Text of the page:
Two-color fluorescent in situ hybridization in the embryonic zebrafish brain using differential detection systems
Karolinska Institutet, Department of Biosciences and Nutrition, SE-141 83 Huddinge, Sweden
BMC Developmental Biology 2011, 11:43 doi:10.1186/1471-213X-11-43Published: 4 July 2011
Whole-mount in situ hybridization (WISH) is extensively used to characterize gene expression patterns in developing and adult brain and other tissues. To obtain an idea whether a novel gene might be involved in specification of a distinct brain subdivision, nucleus or neuronal lineage, it is often useful to correlate its expression with that of a known regional or neuronal marker gene. Two-color fluorescent in situ hybridization (FISH) can be used to compare different transcript distributions at cellular resolution. Conventional two-color FISH protocols require two separate rounds of horseradish peroxidase (POD)-based transcript detection, which involves tyramide signal amplification (TSA) and inactivation of the first applied antibody-enzyme conjugate before the second detection round.
We show here that the alkaline phosphatase (AP) substrates Fast Red and Fast Blue can be used for chromogenic as well as fluorescent visualization of transcripts. To achieve high signal intensities we optimized embryo permeabilization properties by hydrogen peroxide treatment and hybridization conditions by application of the viscosity-increasing polymer dextran sulfate. The obtained signal enhancement allowed us to develop a sensitive two-color FISH protocol by combining AP and POD reporter systems. We show that the combination of AP-Fast Blue and POD-TSA-carboxyfluorescein (FAM) detection provides a powerful tool for simultaneous fluorescent visualization of two different transcripts in the zebrafish brain. The application of different detection systems allowed for a one-step antibody detection procedure for visualization of transcripts, which significantly reduced working steps and hands-on time shortening the protocol by one day. Inactivation of the first applied reporter enzyme became unnecessary, so that false-positive detection of co-localization by insufficient inactivation, a problem of conventional two-color FISH, could be eliminated.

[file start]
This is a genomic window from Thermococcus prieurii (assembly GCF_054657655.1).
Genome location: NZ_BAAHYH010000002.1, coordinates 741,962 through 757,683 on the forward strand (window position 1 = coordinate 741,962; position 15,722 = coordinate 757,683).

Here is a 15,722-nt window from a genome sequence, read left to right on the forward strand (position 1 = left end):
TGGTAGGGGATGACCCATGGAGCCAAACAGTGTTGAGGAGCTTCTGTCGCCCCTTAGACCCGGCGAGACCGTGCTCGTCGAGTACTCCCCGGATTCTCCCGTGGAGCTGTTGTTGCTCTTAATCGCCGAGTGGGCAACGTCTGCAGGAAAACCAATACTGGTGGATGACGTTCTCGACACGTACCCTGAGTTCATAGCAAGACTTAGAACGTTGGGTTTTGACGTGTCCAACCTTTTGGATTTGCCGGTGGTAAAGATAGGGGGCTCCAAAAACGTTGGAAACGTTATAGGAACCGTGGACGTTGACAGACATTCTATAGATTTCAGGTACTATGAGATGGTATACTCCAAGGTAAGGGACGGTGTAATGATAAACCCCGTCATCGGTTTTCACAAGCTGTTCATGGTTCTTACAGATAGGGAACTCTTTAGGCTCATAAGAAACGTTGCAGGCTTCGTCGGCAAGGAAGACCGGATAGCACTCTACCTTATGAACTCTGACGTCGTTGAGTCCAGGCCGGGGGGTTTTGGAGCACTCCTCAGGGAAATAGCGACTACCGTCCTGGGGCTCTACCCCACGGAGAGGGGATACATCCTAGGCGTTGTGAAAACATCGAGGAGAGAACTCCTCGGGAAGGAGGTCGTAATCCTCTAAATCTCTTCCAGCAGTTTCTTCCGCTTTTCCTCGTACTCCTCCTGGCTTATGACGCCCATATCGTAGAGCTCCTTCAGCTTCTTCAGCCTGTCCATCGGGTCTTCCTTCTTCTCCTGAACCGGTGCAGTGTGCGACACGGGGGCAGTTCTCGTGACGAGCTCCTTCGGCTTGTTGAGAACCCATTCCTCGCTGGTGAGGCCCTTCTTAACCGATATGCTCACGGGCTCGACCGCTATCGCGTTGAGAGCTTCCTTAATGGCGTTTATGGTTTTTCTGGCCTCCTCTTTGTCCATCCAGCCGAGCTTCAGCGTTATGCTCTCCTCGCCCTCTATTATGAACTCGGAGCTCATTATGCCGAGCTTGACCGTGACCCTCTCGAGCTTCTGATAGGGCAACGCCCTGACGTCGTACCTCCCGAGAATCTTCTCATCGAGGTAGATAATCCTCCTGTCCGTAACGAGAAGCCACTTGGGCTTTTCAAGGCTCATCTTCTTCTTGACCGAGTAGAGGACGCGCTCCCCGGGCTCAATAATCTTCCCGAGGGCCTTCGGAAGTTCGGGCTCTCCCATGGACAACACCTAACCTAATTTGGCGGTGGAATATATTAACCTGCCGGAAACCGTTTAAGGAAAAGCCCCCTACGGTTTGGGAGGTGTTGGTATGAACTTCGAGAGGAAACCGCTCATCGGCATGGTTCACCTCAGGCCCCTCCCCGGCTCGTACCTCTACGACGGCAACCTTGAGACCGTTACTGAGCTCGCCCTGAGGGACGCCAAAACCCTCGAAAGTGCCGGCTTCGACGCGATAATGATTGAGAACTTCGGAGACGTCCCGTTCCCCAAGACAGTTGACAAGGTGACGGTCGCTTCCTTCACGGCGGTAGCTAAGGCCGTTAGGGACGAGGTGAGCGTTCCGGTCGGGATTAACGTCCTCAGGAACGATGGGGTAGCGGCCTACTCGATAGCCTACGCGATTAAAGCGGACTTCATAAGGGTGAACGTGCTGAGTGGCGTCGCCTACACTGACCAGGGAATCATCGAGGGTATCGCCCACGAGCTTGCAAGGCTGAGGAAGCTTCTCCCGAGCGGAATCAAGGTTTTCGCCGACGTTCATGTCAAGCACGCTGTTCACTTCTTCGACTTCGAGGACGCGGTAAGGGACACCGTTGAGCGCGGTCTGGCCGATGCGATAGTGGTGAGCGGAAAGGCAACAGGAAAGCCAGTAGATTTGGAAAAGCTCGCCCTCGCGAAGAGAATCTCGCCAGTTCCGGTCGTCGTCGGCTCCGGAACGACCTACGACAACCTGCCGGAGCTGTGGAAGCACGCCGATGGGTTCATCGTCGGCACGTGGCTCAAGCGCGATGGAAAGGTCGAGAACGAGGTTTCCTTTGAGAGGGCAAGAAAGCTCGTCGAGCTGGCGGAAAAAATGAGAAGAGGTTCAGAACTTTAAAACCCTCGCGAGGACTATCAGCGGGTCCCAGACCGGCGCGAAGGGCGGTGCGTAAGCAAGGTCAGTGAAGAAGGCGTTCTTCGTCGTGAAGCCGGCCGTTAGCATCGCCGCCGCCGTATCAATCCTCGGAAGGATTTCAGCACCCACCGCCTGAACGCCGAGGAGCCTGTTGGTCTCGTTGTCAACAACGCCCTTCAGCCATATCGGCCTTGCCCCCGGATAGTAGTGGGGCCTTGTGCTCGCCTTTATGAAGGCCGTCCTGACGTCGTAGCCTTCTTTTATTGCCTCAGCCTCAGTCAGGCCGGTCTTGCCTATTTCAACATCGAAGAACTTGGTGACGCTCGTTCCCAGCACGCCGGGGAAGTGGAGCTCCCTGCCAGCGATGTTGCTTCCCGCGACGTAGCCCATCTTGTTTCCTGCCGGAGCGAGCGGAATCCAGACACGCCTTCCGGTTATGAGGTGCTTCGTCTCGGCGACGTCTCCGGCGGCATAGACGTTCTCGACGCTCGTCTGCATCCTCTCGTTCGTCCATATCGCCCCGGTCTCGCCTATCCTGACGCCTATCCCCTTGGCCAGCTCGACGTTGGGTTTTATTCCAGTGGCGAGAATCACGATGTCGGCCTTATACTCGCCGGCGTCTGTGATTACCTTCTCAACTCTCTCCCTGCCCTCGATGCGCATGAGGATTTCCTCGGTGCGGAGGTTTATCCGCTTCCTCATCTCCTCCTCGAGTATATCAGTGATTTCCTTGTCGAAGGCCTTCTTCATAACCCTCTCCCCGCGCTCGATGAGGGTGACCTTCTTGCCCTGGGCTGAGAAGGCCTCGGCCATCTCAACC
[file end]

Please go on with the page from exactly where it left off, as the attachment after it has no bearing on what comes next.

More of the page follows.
Since POD activity is rather quickly quenched by substrate excess, less abundant transcripts can often not be efficiently visualized even when applying TSA. The use of AP-Fast Blue fluorescent detection may provide a helpful alternative for fluorescent transcript visualization, as the AP reaction can proceed for extended times with a high signal-to-noise ratio. Our protocol thus provides a novel alternative for comparison of two different gene expression patterns in the embryonic zebrafish brain at a cellular level. The principles of our method were developed for use in zebrafish but may be easily included in whole-mount FISH protocols of other model organisms.